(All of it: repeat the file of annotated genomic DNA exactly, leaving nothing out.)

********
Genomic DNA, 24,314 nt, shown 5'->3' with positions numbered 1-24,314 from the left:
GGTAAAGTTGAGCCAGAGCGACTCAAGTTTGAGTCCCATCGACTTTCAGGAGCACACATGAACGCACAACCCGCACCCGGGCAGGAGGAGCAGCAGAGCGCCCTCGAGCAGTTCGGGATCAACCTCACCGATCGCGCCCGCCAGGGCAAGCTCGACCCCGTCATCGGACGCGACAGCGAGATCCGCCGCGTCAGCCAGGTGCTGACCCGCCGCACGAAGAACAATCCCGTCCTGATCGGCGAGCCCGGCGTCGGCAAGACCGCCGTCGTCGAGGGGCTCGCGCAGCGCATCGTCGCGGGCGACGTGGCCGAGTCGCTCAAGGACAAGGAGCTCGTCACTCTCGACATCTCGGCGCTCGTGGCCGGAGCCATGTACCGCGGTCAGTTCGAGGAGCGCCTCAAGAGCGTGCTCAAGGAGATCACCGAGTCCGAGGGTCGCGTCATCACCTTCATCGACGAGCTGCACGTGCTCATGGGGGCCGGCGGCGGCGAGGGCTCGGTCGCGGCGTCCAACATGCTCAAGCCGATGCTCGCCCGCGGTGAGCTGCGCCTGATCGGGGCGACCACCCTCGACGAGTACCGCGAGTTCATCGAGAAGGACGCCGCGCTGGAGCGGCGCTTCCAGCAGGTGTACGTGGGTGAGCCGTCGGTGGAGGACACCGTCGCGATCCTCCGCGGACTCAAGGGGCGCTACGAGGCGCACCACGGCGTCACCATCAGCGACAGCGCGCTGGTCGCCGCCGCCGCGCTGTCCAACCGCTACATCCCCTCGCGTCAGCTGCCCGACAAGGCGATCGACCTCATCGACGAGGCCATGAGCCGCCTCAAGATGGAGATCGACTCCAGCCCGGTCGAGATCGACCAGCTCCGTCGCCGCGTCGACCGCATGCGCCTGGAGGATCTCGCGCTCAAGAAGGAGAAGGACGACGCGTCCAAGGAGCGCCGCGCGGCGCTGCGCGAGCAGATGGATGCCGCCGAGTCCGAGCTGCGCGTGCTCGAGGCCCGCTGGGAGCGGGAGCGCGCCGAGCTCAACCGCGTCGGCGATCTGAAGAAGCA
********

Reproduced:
Genomic DNA, 24,314 nt, shown 5'->3' with positions numbered 1-24,314 from the left:
GGTAAAGTTGAGCCAGAGCGACTCAAGTTTGAGTCCCATCGACTTTCAGGAGCACACATGAACGCACAACCCGCACCCGGGCAGGAGGAGCAGCAGAGCGCCCTCGAGCAGTTCGGGATCAACCTCACCGATCGCGCCCGCCAGGGCAAGCTCGACCCCGTCATCGGACGCGACAGCGAGATCCGCCGCGTCAGCCAGGTGCTGACCCGCCGCACGAAGAACAATCCCGTCCTGATCGGCGAGCCCGGCGTCGGCAAGACCGCCGTCGTCGAGGGGCTCGCGCAGCGCATCGTCGCGGGCGACGTGGCCGAGTCGCTCAAGGACAAGGAGCTCGTCACTCTCGACATCTCGGCGCTCGTGGCCGGAGCCATGTACCGCGGTCAGTTCGAGGAGCGCCTCAAGAGCGTGCTCAAGGAGATCACCGAGTCCGAGGGTCGCGTCATCACCTTCATCGACGAGCTGCACGTGCTCATGGGGGCCGGCGGCGGCGAGGGCTCGGTCGCGGCGTCCAACATGCTCAAGCCGATGCTCGCCCGCGGTGAGCTGCGCCTGATCGGGGCGACCACCCTCGACGAGTACCGCGAGTTCATCGAGAAGGACGCCGCGCTGGAGCGGCGCTTCCAGCAGGTGTACGTGGGTGAGCCGTCGGTGGAGGACACCGTCGCGATCCTCCGCGGACTCAAGGGGCGCTACGAGGCGCACCACGGCGTCACCATCAGCGACAGCGCGCTGGTCGCCGCCGCCGCGCTGTCCAACCGCTACATCCCCTCGCGTCAGCTGCCCGACAAGGCGATCGACCTCATCGACGAGGCCATGAGCCGCCTCAAGATGGAGATCGACTCCAGCCCGGTCGAGATCGACCAGCTCCGTCGCCGCGTCGACCGCATGCGCCTGGAGGATCTCGCGCTCAAGAAGGAGAAGGACGACGCGTCCAAGGAGCGCCGCGCGGCGCTGCGCGAGCAGATGGATGCCGCCGAGTCCGAGCTGCGCGTGCTCGAGGCCCGCTGGGAGCGGGAGCGCGCCGAGCTCAACCGCGTCGGCGATCTGAAGAAGCA